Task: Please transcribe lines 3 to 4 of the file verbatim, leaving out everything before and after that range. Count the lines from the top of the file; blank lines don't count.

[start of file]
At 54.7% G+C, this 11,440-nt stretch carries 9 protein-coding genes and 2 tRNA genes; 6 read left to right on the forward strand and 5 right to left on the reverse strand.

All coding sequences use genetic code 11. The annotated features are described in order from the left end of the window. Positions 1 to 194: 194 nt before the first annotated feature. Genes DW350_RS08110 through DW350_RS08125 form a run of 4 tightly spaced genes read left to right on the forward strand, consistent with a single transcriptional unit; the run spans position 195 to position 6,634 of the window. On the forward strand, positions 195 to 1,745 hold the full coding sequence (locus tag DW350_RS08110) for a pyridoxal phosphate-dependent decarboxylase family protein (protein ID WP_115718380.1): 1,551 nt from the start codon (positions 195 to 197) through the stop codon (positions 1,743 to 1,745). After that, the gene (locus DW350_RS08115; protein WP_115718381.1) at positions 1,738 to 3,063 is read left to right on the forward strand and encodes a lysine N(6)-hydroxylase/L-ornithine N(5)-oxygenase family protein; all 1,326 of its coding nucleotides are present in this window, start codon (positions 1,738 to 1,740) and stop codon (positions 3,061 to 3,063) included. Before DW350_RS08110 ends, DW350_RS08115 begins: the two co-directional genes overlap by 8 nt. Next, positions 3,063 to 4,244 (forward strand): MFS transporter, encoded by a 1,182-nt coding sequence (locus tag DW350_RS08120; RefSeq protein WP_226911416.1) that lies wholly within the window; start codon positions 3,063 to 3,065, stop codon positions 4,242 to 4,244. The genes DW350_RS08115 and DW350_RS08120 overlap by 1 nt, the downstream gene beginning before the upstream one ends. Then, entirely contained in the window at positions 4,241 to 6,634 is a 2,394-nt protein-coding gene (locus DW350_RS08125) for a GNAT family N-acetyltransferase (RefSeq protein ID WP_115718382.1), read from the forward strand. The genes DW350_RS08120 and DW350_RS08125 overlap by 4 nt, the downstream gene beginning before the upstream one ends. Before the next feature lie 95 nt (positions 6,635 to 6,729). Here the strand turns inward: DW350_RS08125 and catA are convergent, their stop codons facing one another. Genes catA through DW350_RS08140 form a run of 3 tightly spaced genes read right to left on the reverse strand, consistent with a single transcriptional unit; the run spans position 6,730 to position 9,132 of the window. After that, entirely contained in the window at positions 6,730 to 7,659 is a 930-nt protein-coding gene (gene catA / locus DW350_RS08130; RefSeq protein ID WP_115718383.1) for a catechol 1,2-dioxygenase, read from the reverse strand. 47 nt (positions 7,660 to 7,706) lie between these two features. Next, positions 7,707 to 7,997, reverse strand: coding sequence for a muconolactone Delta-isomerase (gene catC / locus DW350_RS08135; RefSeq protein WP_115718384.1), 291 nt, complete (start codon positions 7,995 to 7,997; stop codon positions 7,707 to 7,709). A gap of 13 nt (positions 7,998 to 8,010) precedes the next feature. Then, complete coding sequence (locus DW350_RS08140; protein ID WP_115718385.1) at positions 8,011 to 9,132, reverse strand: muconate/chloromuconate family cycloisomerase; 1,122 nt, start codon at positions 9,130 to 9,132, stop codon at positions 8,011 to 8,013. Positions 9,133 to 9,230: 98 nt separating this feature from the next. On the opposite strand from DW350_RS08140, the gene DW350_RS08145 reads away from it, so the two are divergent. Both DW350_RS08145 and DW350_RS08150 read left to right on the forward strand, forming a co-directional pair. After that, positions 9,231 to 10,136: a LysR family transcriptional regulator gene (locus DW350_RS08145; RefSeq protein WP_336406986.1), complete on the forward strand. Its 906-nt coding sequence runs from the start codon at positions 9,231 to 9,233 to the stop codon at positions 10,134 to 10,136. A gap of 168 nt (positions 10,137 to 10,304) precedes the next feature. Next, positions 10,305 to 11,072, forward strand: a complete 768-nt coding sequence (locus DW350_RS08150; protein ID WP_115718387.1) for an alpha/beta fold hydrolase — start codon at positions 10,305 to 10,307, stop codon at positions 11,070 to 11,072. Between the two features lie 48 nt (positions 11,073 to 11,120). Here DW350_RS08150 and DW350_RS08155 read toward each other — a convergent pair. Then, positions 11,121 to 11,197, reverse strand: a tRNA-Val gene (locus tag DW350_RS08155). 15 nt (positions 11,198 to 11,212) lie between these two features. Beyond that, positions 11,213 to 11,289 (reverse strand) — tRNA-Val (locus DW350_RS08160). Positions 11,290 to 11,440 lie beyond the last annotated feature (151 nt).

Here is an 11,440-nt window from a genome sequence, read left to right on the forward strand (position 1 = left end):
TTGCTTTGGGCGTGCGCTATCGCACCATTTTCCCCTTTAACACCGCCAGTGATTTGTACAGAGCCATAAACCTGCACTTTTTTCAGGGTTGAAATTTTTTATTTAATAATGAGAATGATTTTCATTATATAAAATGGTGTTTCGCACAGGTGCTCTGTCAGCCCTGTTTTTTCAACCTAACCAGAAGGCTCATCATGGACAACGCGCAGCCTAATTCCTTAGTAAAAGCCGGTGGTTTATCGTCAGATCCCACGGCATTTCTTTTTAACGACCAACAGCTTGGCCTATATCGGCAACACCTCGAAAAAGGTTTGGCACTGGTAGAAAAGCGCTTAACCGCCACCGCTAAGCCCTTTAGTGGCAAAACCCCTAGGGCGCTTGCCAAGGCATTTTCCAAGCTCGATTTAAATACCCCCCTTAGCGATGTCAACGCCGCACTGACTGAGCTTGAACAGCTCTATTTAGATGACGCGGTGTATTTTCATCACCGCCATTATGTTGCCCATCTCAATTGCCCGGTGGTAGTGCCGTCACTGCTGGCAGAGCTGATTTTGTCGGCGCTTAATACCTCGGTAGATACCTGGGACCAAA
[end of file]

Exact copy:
Here is an 11,440-nt window from a genome sequence, read left to right on the forward strand (position 1 = left end):
TTGCTTTGGGCGTGCGCTATCGCACCATTTTCCCCTTTAACACCGCCAGTGATTTGTACAGAGCCATAAACCTGCACTTTTTTCAGGGTTGAAATTTTTTATTTAATAATGAGAATGATTTTCATTATATAAAATGGTGTTTCGCACAGGTGCTCTGTCAGCCCTGTTTTTTCAACCTAACCAGAAGGCTCATCATGGACAACGCGCAGCCTAATTCCTTAGTAAAAGCCGGTGGTTTATCGTCAGATCCCACGGCATTTCTTTTTAACGACCAACAGCTTGGCCTATATCGGCAACACCTCGAAAAAGGTTTGGCACTGGTAGAAAAGCGCTTAACCGCCACCGCTAAGCCCTTTAGTGGCAAAACCCCTAGGGCGCTTGCCAAGGCATTTTCCAAGCTCGATTTAAATACCCCCCTTAGCGATGTCAACGCCGCACTGACTGAGCTTGAACAGCTCTATTTAGATGACGCGGTGTATTTTCATCACCGCCATTATGTTGCCCATCTCAATTGCCCGGTGGTAGTGCCGTCACTGCTGGCAGAGCTGATTTTGTCGGCGCTTAATACCTCGGTAGATACCTGGGACCAAA